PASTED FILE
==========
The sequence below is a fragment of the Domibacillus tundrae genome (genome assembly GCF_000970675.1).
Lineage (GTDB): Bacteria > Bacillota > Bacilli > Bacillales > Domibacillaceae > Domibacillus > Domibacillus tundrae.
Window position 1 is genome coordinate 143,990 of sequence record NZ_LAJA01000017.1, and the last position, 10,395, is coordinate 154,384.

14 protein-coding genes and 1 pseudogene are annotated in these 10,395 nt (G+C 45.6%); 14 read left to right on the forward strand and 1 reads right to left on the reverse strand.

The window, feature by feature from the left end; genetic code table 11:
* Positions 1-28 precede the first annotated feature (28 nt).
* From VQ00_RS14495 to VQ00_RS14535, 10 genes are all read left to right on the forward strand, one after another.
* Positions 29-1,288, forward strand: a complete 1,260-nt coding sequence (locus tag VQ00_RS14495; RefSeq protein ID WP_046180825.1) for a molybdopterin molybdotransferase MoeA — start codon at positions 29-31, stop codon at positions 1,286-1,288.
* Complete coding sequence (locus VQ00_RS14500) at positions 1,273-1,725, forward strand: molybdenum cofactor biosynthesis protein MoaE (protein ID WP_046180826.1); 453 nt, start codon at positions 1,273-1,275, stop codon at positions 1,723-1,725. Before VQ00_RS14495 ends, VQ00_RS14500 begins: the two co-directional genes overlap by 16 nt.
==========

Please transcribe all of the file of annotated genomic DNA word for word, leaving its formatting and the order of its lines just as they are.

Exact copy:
The sequence below is a fragment of the Domibacillus tundrae genome (genome assembly GCF_000970675.1).
Lineage (GTDB): Bacteria > Bacillota > Bacilli > Bacillales > Domibacillaceae > Domibacillus > Domibacillus tundrae.
Window position 1 is genome coordinate 143,990 of sequence record NZ_LAJA01000017.1, and the last position, 10,395, is coordinate 154,384.

14 protein-coding genes and 1 pseudogene are annotated in these 10,395 nt (G+C 45.6%); 14 read left to right on the forward strand and 1 reads right to left on the reverse strand.

The window, feature by feature from the left end; genetic code table 11:
* Positions 1-28 precede the first annotated feature (28 nt).
* From VQ00_RS14495 to VQ00_RS14535, 10 genes are all read left to right on the forward strand, one after another.
* Positions 29-1,288, forward strand: a complete 1,260-nt coding sequence (locus tag VQ00_RS14495; RefSeq protein ID WP_046180825.1) for a molybdopterin molybdotransferase MoeA — start codon at positions 29-31, stop codon at positions 1,286-1,288.
* Complete coding sequence (locus VQ00_RS14500) at positions 1,273-1,725, forward strand: molybdenum cofactor biosynthesis protein MoaE (protein ID WP_046180826.1); 453 nt, start codon at positions 1,273-1,275, stop codon at positions 1,723-1,725. Before VQ00_RS14495 ends, VQ00_RS14500 begins: the two co-directional genes overlap by 16 nt.